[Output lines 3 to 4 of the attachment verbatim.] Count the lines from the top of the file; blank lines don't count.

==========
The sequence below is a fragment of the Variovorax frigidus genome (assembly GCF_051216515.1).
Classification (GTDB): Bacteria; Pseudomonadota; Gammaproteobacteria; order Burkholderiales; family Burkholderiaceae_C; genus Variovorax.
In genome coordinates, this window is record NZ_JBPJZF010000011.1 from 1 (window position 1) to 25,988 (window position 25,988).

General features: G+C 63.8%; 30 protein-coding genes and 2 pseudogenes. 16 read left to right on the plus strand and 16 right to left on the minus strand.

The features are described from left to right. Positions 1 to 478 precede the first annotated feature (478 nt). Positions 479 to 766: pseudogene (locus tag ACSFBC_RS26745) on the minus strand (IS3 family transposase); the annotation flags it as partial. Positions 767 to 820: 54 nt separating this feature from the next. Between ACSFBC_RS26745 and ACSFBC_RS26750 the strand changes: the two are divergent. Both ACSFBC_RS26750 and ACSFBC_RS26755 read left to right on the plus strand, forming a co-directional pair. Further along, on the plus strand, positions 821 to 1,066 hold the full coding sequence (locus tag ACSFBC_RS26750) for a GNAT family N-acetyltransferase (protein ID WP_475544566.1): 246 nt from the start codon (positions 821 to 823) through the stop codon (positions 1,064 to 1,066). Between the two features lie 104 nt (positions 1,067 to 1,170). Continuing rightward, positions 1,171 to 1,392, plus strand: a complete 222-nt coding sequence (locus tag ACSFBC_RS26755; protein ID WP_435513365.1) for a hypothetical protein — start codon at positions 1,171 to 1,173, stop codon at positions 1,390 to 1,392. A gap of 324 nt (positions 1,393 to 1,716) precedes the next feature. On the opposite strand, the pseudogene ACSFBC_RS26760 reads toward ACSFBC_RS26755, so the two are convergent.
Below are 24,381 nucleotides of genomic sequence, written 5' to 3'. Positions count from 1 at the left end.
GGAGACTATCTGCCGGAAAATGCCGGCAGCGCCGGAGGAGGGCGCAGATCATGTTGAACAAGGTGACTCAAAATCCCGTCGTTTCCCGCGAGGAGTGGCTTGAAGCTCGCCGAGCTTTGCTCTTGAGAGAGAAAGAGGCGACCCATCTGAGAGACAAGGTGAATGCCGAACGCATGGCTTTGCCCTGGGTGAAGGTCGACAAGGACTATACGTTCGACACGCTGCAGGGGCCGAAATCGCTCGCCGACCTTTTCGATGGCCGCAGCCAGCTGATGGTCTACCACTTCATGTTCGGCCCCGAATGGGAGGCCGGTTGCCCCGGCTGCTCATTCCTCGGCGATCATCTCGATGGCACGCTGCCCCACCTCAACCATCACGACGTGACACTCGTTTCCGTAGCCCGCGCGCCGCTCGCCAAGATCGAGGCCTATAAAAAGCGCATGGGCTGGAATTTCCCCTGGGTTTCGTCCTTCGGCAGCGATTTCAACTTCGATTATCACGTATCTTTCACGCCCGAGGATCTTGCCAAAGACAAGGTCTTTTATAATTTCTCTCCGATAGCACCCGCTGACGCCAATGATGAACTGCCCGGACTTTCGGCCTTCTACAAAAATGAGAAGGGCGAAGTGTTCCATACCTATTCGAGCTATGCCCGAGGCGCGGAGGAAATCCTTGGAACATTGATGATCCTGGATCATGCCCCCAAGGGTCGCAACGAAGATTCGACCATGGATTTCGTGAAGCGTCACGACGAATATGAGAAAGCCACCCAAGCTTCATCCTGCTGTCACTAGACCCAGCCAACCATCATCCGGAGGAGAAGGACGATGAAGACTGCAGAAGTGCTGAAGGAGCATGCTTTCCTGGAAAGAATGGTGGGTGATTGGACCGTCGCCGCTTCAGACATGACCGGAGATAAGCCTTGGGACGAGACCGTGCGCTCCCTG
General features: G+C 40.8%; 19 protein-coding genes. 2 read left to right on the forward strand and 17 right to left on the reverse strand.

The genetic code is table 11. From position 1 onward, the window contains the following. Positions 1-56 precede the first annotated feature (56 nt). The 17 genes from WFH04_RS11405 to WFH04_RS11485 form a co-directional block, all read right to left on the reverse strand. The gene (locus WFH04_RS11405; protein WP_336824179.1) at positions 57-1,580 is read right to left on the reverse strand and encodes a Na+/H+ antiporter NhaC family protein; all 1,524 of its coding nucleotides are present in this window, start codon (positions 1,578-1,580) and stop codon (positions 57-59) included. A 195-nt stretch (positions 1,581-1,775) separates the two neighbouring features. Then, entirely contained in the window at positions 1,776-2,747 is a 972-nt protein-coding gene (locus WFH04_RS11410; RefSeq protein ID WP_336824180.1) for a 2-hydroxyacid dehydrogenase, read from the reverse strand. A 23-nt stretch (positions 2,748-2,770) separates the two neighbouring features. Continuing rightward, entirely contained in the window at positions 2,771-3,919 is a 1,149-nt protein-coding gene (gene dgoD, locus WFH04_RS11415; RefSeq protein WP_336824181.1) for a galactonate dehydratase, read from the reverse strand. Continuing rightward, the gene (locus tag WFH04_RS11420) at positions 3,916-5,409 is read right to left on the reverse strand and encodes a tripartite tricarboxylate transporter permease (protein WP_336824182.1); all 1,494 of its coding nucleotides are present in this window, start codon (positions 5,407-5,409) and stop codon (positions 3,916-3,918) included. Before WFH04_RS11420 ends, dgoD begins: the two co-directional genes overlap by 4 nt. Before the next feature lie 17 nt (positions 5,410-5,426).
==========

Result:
In genome coordinates, this window is record NZ_JBPJZF010000011.1 from 1 (window position 1) to 25,988 (window position 25,988).

General features: G+C 63.8%; 30 protein-coding genes and 2 pseudogenes. 16 read left to right on the plus strand and 16 right to left on the minus strand.